Since 1770, Izalco has erupted at least 51 times. Izalco was once the most regularly active volcano in El Salvador, earning the title "lighthouse of the Pacific".
A small flank eruption in 1966 was the most recent activity. Temperatures of gases from f umaroles in the summit crater declined from 1964-1974.
Izalco is a small stratovolcano made of basalt.
Photographs by Steve O'Meara of Volcano Watch International.
Sources of Information:
Carr, M. J., Mayfield, D.G., and Walker, J.A., 1981, Relation of lava compositions to volcano size and structure in El Salvador: Journal of Volcanology and Geothermal Research, v. 10, p. 35-48.
Carr, M.J., and Pontier, N.K., 1981, Evolution of a young parasitic cone towards a mature central vent: Izalco and Santa Ana volcanoes in El Salvador, central America: Journal of Volcanology and Geothermal Research, v. 11, p. 277-292.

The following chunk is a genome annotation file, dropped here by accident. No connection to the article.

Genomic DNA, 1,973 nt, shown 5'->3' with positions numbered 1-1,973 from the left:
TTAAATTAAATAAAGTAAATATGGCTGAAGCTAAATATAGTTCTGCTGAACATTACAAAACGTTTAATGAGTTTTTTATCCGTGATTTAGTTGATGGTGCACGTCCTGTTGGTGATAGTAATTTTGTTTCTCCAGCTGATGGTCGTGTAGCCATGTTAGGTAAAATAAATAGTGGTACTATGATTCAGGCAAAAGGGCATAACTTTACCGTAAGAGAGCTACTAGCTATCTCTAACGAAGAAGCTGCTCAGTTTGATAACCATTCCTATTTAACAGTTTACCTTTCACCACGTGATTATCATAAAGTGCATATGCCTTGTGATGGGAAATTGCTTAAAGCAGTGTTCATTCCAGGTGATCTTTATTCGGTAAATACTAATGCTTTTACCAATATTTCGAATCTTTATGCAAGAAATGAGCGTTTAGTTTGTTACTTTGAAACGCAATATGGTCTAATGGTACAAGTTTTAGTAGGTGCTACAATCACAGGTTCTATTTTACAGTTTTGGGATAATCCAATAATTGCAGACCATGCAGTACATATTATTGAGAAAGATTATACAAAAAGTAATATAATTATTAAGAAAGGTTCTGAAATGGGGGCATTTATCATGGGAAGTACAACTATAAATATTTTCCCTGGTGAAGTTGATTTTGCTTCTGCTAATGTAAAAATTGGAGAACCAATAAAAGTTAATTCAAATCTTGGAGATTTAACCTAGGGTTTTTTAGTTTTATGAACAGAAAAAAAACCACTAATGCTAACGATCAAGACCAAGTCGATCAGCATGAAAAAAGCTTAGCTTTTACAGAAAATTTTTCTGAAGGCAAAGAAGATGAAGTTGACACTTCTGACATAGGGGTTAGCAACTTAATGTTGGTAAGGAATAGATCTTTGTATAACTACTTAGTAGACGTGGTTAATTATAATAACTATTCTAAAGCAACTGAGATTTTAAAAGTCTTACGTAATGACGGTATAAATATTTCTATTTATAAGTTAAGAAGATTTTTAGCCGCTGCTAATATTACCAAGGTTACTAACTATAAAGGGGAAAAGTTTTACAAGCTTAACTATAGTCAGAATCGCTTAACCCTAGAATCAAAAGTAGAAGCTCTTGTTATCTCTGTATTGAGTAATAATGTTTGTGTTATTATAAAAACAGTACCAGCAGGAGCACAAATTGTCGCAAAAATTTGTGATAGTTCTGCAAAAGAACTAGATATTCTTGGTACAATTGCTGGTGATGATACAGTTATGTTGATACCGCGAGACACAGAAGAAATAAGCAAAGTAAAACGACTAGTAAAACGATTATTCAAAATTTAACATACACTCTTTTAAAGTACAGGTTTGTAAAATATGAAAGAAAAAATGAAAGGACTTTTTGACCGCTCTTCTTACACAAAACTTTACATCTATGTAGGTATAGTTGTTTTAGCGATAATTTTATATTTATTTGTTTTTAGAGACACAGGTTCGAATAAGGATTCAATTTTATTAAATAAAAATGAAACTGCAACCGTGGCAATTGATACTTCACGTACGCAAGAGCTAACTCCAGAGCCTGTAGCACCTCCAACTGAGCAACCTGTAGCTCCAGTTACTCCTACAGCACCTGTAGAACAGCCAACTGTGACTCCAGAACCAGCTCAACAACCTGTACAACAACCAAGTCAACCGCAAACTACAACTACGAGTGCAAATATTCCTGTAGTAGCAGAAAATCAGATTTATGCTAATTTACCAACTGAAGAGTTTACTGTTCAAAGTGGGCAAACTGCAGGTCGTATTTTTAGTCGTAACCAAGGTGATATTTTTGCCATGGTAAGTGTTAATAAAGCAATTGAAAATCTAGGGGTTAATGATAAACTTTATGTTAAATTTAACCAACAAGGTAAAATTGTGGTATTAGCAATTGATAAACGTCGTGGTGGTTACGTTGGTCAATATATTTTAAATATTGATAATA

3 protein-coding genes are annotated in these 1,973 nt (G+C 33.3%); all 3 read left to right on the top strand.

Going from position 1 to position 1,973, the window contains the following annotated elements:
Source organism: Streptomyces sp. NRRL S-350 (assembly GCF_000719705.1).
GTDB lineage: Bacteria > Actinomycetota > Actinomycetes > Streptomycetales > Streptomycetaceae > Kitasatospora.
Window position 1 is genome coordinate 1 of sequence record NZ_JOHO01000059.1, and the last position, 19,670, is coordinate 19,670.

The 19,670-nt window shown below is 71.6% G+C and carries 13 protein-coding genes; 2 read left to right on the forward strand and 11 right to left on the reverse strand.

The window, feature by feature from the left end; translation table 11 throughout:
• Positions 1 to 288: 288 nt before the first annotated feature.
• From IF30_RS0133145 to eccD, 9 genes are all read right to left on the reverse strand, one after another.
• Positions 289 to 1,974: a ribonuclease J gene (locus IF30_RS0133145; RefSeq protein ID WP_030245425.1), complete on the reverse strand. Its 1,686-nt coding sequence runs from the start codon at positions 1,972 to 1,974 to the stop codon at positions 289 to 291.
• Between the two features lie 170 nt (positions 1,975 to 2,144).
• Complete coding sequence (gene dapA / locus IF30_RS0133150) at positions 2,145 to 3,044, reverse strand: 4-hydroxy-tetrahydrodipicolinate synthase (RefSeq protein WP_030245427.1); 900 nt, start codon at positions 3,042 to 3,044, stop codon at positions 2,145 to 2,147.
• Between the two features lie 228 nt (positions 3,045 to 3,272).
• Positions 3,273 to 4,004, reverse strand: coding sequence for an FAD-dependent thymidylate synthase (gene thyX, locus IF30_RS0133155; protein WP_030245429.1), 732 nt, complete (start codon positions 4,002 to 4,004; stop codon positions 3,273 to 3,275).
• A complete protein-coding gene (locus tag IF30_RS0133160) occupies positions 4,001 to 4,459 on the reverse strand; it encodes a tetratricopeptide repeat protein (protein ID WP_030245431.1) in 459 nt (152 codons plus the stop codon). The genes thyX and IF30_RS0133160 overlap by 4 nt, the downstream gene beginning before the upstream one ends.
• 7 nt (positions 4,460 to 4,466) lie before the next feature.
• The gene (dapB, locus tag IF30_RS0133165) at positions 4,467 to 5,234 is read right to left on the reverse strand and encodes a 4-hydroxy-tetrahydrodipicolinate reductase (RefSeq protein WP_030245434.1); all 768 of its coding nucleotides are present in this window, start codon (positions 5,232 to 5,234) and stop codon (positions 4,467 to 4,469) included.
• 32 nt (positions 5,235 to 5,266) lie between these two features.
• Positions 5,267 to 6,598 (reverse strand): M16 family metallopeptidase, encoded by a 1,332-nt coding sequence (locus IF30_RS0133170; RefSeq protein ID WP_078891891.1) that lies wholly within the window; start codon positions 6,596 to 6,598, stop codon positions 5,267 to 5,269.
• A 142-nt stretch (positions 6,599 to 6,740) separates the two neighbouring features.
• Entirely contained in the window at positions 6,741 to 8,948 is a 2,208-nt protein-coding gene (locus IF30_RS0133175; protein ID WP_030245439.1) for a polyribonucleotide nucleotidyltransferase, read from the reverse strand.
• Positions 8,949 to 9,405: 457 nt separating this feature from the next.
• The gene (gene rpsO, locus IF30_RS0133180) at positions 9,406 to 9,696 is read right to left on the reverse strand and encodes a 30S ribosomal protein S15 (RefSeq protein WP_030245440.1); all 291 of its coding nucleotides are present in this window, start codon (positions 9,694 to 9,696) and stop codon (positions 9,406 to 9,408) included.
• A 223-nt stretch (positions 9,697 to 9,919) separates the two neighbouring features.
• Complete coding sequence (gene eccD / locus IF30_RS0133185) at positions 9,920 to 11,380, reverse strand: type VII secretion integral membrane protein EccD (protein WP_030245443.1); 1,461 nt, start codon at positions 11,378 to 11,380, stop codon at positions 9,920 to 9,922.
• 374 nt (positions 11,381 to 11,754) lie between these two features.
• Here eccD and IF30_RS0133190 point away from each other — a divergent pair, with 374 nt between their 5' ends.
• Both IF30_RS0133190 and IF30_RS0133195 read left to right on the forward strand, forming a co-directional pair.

McClelland, L., Simkin, T., Summers, M., Nielsen, E., and Stein, T.C., 1989, Global Volcanism 1975-1985: Englewood Cliffs, New Jersey, Prentice Hall, 655 p.
Rose, W.I., and Stoiber, R.E., 1969, The 1966 eruption of Izalco volcano, El Salvador: Journal of Geophysical Research, v. 74, p. 3,119-3,130.
Simkin, T., and Siebert, L., 1994, Volcanoes of the World: Geoscience Press, Tucson, Arizona, 349 p.
Stoiber, R.E., Rose, W.I., Lange, I.M., and Birnie, R.W., 1975, The cooling of Izalco volcano (El Salvador): Geol. Jb. B 13, S. 193-205.